Political leadership in local councils. Comparing Norway and Denmark (POLECO)
About the project
In this project, we developed the theoretical concept of ‘interactive political leadership’. We did this in response to the recognized need for stronger political leadership in handling increasingly complex and wicked problems at the national as well as at the local level of government. In the traditional approach to political leadership, citizen participation is regarded as desirable because it empowers people and gives them a say in questions concerning their community. Participation also plays a role in educating people about democratic procedures and the formation of a democratic society. However, seen through the lens of the interactive political leadership concept, citizen participation is viewed in a more pragmatic way, and participation is considered desirable because it helps elected politicians to gain insight and knowledge, thus better equipping them to discuss and solve local challenges.
We have mapped organizational features and routines that are believed to strengthen the interactive role of local councillors, their contact with citizens, and the latter’s empowerment. The results show that such interactive measures are much more widespread in Danish than in Norwegian municipalities. One reason for this seems to be the large number of inhabitants in Danish municipalities and a correspondingly greater need for councillors to get in contact with citizens than in Norway, where the municipalities are considerably smaller. Also, the fact that Danish local governments were hit much more directly by the financial crisis in 2008 than Norwegian local governments may explain the need for councillors to involve citizens in co-governance and co-creation.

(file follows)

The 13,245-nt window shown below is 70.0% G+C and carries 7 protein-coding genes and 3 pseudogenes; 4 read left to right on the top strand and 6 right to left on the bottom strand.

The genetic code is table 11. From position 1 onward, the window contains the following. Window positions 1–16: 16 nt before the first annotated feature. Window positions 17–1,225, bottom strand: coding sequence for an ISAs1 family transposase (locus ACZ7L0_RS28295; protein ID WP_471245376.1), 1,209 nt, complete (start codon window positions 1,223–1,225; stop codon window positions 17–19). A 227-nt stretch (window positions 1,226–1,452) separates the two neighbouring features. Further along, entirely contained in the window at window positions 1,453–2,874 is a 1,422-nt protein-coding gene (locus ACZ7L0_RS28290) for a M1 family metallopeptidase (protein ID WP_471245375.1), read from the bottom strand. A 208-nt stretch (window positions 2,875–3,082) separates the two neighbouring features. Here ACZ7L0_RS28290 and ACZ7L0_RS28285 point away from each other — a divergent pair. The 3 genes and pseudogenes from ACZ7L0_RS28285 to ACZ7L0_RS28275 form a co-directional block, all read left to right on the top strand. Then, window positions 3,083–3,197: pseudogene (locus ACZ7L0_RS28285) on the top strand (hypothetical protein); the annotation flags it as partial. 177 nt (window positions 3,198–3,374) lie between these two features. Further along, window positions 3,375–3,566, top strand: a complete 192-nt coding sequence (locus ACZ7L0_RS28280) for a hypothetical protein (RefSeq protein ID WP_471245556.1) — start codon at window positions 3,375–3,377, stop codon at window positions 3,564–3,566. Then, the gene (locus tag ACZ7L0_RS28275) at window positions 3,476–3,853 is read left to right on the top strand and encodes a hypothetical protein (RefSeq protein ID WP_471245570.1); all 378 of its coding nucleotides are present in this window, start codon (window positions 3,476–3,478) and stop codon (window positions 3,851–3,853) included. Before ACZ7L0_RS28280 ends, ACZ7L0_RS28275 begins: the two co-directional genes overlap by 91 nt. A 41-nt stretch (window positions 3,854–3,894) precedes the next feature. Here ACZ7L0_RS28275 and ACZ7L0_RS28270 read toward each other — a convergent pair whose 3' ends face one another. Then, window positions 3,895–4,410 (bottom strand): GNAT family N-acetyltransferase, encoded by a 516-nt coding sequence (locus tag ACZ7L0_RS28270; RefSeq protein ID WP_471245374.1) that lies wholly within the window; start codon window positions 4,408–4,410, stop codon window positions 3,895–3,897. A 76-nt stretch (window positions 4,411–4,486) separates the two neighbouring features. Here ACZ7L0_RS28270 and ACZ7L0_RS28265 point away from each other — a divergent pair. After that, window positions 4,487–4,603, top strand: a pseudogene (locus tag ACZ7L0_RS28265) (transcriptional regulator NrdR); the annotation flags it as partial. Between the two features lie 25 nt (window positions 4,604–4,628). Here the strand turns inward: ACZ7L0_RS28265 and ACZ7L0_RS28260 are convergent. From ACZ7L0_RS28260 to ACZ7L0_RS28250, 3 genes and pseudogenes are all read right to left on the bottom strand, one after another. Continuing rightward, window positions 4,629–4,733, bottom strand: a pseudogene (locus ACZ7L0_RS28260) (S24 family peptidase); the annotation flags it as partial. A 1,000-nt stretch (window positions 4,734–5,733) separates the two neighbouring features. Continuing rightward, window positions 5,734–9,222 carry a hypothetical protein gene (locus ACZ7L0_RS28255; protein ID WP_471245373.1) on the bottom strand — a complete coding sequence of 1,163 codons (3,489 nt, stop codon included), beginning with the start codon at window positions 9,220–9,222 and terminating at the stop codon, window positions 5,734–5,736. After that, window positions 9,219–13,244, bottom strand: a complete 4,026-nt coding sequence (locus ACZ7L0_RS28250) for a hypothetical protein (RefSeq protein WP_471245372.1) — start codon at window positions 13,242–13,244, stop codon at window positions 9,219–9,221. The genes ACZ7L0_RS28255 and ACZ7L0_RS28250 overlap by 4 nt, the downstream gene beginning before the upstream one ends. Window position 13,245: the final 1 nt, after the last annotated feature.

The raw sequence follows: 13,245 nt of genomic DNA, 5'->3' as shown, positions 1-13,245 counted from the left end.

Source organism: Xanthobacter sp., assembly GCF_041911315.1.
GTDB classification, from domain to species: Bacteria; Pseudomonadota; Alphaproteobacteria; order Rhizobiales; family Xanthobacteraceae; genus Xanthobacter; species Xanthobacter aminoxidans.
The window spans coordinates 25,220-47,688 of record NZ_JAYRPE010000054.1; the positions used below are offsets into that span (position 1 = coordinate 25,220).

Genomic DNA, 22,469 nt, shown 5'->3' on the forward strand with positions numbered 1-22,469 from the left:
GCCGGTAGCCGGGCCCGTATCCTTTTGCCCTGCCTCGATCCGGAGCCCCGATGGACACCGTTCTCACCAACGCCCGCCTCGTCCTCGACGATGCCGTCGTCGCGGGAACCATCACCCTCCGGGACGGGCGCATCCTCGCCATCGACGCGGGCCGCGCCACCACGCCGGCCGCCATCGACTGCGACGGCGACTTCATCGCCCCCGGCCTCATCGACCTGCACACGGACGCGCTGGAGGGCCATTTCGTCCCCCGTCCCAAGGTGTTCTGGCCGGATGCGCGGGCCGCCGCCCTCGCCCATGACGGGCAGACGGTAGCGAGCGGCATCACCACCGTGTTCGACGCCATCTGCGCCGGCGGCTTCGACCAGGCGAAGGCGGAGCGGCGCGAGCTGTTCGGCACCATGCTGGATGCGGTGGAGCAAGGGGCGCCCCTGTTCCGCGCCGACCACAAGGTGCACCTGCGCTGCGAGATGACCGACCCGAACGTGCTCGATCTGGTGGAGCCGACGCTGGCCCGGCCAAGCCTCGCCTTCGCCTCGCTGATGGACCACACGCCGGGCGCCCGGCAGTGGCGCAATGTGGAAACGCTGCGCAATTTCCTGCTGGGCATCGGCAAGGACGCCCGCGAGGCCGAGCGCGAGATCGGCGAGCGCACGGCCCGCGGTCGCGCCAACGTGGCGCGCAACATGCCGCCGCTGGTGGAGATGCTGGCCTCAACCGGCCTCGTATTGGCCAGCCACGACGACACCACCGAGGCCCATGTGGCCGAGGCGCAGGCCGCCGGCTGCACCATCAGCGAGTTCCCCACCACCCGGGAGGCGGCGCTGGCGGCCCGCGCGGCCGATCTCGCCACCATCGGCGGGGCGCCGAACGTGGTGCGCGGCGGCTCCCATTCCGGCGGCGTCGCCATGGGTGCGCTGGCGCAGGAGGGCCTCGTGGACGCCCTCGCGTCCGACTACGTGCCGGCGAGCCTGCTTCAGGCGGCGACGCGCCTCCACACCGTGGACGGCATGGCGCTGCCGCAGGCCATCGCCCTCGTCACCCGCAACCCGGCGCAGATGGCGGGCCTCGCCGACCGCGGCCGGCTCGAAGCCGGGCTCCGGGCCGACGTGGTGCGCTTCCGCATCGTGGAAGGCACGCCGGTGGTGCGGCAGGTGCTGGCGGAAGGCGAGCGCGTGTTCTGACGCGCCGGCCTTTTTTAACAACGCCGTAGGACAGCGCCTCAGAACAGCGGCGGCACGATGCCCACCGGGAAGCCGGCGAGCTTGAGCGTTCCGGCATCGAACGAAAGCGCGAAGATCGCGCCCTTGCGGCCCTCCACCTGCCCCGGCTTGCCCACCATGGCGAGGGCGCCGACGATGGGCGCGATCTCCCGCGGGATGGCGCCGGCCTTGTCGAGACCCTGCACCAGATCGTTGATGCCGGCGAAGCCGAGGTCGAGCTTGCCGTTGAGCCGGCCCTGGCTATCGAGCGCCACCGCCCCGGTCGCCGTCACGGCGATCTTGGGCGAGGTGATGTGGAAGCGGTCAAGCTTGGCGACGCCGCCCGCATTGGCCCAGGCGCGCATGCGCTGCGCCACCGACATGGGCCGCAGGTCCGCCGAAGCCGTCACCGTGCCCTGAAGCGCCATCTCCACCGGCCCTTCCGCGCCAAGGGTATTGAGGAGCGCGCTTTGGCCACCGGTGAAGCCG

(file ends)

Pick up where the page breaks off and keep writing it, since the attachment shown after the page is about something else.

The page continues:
The project has generated knowledge about the importance of institutions for interactive political leadership. First, we have shown that the different systems for organizing the relationship between the top political and the top administrative actors in the two countries matter. While Danish mayors head the municipal administration, this role is administrative in Norwegian local governments, where the chief administrative executive head the administration. Among other things, this affects how measures intended to strengthen the interactive role of local councillors actually work out in practice, that is whether councillors feel that their political leadership role is supported or not. Second, our project has revealed that arenas where political issues can be discussed and solutions found are of the utmost importance in enabling local councillors to perform interactive political leadership, and we further show how this may be done.
The project has been financed by the Norwegian Research council, program on “Democratic and Effective Governance, Planning and Public Administration” (DEMOS).
Associate Professor Sarah Ayes, University of Bristol, UK
Professor Paul t’Hart, University of Utrecht, The Netherlands
Professor Jean Hartley, Open University, London, UK
Associate Professor Daniel Kübler, University of Zurich, Switzerland